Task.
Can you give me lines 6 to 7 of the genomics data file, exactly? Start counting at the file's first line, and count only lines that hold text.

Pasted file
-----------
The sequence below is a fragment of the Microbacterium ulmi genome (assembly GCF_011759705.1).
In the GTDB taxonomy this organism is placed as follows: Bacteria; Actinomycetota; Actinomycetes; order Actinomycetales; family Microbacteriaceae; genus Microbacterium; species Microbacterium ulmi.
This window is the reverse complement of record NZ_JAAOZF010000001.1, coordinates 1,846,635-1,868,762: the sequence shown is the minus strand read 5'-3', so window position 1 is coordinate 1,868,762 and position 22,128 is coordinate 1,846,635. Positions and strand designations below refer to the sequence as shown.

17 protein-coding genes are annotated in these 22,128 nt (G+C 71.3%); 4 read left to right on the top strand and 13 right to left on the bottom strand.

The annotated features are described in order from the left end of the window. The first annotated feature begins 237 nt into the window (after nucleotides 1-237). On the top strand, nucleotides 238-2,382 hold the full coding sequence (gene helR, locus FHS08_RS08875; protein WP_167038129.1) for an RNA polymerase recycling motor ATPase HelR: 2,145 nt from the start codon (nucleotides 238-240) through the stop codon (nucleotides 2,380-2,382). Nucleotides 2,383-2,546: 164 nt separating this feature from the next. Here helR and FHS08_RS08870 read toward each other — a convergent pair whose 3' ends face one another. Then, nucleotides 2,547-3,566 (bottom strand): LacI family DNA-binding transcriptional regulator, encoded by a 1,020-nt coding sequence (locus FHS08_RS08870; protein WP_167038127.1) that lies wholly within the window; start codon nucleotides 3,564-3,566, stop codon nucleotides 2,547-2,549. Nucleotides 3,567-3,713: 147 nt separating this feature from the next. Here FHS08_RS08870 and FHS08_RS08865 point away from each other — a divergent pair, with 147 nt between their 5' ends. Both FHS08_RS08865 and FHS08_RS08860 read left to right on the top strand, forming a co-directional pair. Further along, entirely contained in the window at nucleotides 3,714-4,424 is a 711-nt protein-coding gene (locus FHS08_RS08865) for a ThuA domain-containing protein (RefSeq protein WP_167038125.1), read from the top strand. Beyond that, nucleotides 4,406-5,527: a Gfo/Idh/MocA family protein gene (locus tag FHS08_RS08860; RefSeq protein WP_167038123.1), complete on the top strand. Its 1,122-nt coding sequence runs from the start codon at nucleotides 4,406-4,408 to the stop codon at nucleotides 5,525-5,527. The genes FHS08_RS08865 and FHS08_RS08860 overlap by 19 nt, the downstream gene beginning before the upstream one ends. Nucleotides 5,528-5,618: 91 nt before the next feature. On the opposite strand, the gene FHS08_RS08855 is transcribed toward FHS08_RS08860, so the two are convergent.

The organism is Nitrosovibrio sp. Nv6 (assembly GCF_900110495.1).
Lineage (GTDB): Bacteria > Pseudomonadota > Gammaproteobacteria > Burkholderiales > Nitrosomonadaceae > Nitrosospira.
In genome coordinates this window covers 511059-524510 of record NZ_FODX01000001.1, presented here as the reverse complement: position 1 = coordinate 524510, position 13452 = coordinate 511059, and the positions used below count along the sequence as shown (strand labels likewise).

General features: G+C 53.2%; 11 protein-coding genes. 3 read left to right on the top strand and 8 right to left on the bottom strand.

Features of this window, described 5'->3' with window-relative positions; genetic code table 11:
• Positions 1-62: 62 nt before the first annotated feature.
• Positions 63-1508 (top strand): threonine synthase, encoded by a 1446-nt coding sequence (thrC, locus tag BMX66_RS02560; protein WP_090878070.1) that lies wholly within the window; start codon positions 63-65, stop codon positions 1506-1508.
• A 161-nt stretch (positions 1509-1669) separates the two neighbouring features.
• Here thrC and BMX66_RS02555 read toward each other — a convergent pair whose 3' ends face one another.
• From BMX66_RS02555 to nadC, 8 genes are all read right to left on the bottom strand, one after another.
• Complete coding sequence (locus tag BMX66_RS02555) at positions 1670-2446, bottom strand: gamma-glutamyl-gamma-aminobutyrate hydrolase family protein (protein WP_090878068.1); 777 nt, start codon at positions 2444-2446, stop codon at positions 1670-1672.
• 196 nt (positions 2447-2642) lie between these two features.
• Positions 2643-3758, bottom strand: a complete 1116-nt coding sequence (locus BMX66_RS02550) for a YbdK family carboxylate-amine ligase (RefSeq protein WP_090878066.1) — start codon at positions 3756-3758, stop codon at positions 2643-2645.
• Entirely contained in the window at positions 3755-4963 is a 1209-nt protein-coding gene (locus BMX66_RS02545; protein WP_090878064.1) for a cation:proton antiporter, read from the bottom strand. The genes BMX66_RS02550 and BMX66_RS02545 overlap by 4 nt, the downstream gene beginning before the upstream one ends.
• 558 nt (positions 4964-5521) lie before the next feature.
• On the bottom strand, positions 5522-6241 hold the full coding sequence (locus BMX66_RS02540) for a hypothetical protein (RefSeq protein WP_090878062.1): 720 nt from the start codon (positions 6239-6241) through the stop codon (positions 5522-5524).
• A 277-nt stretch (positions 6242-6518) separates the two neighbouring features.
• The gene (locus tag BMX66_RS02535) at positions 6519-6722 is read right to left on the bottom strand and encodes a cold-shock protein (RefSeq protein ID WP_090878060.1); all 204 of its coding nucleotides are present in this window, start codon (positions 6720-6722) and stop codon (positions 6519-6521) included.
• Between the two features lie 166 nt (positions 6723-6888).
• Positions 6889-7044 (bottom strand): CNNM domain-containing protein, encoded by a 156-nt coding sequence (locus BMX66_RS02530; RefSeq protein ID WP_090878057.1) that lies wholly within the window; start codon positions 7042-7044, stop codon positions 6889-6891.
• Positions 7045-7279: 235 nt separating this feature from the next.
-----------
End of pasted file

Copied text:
The organism is Nitrosovibrio sp. Nv6 (assembly GCF_900110495.1).
Lineage (GTDB): Bacteria > Pseudomonadota > Gammaproteobacteria > Burkholderiales > Nitrosomonadaceae > Nitrosospira.